In addition to my ongoing supervisory role within the Counseling Psychology program, I am pleased to join the Clinical Psychology program at Teachers College, Columbia University. Starting in the Spring semester 2014, I will be teaching the Fieldwork in Applied Psychology course to masters-level graduate students. This course provides students the opportunity to gain supervised experience working in a wide range of field placements throughout the city. Fieldwork sites may involve clinical practice, assessment, and/or research in clinical psychology.
Posts from the ‘Expertise’ Category
A new page has been added briefly outlining major areas of focus for my practice, including populations, problems/concerns, clinical approach, and modalities of treatment. Part site map in progress, part mission statement, this outline is developing here: drgeoffreysteinberg.com/Expertise.
Relationship concerns are among the most common reasons gay men seek help from psychotherapy. This holds true both for single men who are having difficulty forming relationships and partnered men experiencing an impasse in their relationship. As part of a collection of posts on gay men’s mental health, I would like to share some thoughts on relationship issues from both a psychoanalytic perspective and from the perspective of developmental and cultural factors particular to gay men.... Continue reading the full post at chelseatherapy.com/relationships
I think of coming out as not simply solving a problem, but rather making a developmental leap toward becoming your true self. While many commonalities exist among coming out stories, each person’s experience is unique to the emotional, interpersonal, and cultural contexts in which they are embedded. Going through a process of recognizing the internal and external forces that held you back, while building the strengths to overcome such adversity, can be personally transformative in ways that often supersede the initial problem of being closeted... Continue reading the full post at chelseatherapy.com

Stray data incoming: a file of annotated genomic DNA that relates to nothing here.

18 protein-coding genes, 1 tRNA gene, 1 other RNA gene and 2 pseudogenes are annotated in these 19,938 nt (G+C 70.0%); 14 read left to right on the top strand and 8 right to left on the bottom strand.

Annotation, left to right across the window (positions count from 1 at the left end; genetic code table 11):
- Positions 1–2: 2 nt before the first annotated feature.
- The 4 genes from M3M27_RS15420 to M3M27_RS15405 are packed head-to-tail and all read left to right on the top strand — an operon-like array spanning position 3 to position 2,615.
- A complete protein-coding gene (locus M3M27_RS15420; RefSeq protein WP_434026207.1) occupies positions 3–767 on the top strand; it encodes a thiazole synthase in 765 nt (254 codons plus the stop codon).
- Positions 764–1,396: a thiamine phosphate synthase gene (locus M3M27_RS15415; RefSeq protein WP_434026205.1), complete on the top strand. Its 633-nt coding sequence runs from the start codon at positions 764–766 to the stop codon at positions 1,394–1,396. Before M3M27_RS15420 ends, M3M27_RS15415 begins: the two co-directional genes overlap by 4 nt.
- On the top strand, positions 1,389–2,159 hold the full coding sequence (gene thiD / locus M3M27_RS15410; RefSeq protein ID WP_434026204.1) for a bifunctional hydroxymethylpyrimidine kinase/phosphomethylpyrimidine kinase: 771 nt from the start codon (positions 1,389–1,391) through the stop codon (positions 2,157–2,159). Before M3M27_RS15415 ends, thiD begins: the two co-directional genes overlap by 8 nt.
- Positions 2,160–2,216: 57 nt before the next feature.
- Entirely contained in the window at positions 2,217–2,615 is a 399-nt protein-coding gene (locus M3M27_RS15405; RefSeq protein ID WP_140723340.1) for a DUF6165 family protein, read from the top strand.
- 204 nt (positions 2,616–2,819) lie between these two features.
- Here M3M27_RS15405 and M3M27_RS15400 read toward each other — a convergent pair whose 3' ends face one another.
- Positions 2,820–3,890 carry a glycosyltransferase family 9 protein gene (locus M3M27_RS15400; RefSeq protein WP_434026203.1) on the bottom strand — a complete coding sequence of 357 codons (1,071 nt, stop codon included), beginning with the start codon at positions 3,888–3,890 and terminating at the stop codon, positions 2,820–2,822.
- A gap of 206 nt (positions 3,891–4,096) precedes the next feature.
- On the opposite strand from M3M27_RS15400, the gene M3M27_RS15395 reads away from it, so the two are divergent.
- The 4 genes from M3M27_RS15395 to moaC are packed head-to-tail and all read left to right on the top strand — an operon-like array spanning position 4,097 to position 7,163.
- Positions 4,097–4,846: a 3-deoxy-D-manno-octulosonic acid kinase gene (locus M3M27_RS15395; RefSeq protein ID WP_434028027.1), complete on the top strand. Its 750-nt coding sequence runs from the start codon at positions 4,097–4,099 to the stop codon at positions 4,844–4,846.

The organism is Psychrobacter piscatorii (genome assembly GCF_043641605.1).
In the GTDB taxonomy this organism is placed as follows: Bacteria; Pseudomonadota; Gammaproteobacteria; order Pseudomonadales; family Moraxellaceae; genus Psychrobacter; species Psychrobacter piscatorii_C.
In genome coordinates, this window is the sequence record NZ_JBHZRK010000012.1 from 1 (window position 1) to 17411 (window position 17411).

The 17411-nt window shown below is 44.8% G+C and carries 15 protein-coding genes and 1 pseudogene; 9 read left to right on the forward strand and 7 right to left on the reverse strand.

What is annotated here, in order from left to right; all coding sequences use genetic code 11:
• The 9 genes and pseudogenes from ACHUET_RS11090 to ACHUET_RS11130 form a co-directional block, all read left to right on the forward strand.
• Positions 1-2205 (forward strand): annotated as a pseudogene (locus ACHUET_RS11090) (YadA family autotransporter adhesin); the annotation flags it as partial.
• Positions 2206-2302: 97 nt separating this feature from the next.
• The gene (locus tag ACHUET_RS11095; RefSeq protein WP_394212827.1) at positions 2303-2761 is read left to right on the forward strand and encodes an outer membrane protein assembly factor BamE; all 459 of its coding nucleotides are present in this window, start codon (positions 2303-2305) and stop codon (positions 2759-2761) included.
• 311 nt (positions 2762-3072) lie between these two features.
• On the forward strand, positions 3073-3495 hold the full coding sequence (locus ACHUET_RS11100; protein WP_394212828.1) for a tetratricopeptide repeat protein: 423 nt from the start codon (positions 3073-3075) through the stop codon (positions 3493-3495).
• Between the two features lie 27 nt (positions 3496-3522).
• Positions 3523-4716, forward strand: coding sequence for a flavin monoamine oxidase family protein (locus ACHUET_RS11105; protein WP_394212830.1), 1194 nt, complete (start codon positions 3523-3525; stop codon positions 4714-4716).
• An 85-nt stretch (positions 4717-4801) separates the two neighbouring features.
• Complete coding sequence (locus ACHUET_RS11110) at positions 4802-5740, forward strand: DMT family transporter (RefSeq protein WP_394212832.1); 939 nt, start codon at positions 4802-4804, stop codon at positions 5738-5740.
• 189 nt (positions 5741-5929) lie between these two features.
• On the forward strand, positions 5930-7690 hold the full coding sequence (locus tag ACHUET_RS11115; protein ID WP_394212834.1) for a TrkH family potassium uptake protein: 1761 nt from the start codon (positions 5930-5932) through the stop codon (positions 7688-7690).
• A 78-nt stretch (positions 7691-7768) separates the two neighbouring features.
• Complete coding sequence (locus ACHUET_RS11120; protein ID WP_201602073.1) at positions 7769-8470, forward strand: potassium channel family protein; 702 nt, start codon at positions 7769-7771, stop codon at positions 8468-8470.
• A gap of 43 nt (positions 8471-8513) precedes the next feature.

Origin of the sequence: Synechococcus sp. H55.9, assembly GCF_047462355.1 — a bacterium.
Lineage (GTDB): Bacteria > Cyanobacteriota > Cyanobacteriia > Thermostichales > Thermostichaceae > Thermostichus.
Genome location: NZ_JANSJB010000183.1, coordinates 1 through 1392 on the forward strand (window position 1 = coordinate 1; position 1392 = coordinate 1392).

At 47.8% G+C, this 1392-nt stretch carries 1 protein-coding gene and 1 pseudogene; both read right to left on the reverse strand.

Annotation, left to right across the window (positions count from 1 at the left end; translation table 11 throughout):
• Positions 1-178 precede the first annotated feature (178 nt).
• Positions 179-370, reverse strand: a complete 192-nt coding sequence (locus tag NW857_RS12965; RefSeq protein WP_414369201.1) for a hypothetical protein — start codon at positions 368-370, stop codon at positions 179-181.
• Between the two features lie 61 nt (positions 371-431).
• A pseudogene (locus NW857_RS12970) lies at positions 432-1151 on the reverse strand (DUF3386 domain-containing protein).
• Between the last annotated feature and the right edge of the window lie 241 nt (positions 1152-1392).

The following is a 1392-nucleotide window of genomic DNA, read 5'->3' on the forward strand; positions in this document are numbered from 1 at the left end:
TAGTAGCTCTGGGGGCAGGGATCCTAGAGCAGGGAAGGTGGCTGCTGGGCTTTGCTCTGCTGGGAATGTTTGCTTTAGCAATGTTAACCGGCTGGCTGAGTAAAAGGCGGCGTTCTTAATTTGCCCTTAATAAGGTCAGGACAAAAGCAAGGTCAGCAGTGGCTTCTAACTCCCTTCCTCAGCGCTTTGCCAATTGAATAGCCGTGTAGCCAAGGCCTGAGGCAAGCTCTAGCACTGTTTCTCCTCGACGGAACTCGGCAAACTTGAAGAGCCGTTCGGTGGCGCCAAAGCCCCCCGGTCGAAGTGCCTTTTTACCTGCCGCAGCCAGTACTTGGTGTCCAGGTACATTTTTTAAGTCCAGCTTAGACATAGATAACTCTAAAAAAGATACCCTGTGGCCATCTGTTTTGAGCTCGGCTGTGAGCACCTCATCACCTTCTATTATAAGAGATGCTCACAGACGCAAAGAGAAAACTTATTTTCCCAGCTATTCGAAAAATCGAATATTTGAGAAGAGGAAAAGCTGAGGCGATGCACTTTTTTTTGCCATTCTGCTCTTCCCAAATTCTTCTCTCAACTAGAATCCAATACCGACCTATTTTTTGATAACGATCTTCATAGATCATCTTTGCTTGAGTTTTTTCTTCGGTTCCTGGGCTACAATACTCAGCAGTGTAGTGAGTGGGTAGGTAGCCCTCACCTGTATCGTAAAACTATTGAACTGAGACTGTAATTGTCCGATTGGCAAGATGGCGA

If you think back to when you were in the closet, you may remember how important it seemed to keep your feelings of attraction hidden. Alternatively, your mind may have protected you from the stress of hiding by repressing your sexual feelings, making them unknown to yourself. Significant anxiety typically accompanies either hiding or repressing sexual feelings, due to the fear that others might detect and judge your true desires, or that those desires that a part of you deemed unacceptable might break through into your conscious awareness.
Social anxiety is one of the most frequent concerns I encounter among gay men in my practice. It makes sense if you think about it. Prior to coming out, most of us feared others would reject us if they knew the truth about who we are. Unfortunately, for those whose families did reject them or whose peers bullied them because of their sexual identity, this fear proved to be accurate.
My ambition to become a psychologist traces back to my first experience in psychotherapy as an adolescent. The psychologist I saw then not only helped me during a turbulent time in my life, but her example allowed me to imagine that I could develop the capacity to work in the kinds of ways she did, helping me to make connections among my experiences while offering guidance in an empathetic, caring manner.
Some of the strongest, most resilient people I have met are those who live with conditions such as schizophrenia, schizoaffective disorder, and severe personality disorders. I have experience practicing psychotherapy with clients who struggle with severe emotional conditions in both inpatient and outpatient continuing day treatment settings, as well as private practice.
June 2013: This post has been substantially updated here: http://chelseatherapy.com/2013/06/09/coming-out/
Coming out is usually not a single day marked in red on the calendar. It’s a process that unfolds over time, involving multiple changes in how you relate to yourself, other people, and the world around you. Each individual’s coming out story is unique, and therapy may help you author that story in ways that feel most authentic and comfortable to you.